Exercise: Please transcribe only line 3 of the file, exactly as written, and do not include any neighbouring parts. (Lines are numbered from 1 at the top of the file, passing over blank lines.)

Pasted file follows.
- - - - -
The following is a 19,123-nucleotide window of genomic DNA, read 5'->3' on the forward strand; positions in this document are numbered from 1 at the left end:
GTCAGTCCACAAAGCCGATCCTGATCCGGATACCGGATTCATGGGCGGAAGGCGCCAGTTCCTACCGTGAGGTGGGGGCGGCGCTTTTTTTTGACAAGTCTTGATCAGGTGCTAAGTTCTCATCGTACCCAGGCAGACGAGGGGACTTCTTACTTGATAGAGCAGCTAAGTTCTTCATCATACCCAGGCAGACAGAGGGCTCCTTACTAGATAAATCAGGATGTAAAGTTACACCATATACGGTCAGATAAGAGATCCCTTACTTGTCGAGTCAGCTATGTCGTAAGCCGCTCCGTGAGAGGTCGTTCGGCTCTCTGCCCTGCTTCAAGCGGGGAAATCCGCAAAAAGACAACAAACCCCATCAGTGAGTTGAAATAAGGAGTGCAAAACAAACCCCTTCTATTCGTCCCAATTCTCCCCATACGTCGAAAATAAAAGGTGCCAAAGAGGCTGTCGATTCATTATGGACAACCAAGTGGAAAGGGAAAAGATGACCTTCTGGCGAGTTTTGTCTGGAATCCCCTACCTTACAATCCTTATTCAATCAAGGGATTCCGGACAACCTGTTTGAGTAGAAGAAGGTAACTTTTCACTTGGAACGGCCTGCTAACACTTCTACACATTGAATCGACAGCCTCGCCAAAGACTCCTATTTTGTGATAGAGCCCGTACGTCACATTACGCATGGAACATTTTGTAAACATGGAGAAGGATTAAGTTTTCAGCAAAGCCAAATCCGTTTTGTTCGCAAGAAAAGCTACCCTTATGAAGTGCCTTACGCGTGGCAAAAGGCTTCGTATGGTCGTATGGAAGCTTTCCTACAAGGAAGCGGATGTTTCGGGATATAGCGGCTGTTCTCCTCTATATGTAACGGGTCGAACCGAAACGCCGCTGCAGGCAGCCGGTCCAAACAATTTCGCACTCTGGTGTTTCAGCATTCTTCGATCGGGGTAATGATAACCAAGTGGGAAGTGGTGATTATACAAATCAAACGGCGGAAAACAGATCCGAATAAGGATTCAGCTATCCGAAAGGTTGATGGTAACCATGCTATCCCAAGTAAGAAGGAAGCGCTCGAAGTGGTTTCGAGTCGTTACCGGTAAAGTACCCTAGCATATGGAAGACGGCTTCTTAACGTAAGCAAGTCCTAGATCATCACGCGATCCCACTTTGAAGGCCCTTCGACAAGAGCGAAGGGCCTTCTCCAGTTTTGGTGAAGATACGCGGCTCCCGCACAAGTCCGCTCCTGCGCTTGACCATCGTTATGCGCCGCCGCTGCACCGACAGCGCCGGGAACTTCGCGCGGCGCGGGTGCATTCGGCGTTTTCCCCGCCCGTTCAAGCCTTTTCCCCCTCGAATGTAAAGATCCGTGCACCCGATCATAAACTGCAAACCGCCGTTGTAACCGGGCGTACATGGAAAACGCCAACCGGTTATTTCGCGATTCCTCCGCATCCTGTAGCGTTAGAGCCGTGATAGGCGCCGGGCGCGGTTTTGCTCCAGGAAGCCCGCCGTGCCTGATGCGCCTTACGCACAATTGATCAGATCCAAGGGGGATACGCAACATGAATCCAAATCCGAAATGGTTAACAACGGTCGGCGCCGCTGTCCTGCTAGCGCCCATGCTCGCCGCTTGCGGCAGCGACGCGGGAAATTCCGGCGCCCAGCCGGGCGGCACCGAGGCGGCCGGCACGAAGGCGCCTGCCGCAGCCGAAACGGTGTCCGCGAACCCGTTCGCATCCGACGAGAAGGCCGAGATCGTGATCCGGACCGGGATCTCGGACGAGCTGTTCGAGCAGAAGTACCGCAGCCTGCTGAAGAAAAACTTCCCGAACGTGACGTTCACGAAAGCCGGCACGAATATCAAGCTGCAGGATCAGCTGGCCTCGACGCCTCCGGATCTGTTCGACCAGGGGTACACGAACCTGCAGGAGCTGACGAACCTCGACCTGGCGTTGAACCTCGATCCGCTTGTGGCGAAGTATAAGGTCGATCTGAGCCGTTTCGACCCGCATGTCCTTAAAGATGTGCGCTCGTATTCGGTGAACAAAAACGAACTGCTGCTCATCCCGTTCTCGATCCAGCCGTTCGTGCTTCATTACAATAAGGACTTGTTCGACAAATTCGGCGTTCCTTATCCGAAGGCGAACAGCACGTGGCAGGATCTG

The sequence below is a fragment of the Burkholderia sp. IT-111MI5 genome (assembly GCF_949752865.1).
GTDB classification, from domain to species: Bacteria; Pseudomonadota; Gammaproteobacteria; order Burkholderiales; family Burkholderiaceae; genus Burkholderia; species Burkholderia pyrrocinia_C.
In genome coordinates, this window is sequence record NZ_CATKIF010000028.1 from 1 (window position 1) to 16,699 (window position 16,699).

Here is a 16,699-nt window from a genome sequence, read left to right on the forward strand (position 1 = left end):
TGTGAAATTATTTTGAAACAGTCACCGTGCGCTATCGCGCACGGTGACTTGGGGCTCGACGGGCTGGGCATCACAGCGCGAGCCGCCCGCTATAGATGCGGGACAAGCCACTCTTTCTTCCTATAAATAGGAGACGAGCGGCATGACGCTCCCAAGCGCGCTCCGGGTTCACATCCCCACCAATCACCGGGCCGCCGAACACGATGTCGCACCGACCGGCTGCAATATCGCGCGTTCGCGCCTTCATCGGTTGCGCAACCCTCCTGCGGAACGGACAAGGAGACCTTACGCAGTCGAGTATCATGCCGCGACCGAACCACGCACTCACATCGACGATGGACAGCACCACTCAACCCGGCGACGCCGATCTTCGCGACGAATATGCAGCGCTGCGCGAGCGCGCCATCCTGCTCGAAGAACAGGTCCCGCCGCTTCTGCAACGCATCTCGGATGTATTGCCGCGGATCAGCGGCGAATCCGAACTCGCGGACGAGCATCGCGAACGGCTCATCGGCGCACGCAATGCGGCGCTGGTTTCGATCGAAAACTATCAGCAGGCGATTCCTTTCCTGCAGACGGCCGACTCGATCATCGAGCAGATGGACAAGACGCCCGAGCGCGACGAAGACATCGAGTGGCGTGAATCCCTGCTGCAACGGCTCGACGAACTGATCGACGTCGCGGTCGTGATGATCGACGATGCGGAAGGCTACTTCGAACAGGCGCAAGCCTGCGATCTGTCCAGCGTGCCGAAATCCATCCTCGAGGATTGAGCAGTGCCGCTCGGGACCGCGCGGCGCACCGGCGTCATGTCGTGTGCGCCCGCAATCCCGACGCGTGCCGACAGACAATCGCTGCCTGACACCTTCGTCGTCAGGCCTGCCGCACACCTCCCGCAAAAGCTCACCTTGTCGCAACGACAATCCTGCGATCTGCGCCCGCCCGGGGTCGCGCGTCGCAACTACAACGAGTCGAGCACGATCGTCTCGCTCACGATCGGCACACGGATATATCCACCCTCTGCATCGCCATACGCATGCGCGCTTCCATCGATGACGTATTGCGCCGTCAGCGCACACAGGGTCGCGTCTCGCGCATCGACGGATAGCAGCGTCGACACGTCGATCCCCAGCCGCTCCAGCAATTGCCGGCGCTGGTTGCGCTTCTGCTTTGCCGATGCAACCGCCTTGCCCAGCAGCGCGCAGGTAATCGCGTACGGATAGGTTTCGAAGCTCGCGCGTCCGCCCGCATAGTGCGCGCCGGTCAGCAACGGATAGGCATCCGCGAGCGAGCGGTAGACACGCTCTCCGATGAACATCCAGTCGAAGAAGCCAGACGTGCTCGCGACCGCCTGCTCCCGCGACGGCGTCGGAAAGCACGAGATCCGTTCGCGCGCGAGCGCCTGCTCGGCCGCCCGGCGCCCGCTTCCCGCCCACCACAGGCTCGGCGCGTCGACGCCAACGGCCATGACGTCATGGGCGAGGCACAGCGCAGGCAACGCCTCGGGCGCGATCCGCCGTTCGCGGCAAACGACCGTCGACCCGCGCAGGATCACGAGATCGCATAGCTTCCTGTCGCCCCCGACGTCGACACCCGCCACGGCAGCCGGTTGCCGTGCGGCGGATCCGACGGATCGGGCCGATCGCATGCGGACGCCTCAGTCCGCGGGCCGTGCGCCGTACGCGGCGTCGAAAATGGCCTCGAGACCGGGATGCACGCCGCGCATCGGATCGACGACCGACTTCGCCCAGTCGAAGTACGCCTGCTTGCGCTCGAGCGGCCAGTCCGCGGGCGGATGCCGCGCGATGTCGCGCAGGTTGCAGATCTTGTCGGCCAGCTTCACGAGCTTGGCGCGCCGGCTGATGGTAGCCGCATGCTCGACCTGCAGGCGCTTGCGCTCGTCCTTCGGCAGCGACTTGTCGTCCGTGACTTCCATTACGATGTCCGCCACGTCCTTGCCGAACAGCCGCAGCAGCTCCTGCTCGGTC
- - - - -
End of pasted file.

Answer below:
The sequence below is a fragment of the Burkholderia sp. IT-111MI5 genome (assembly GCF_949752865.1).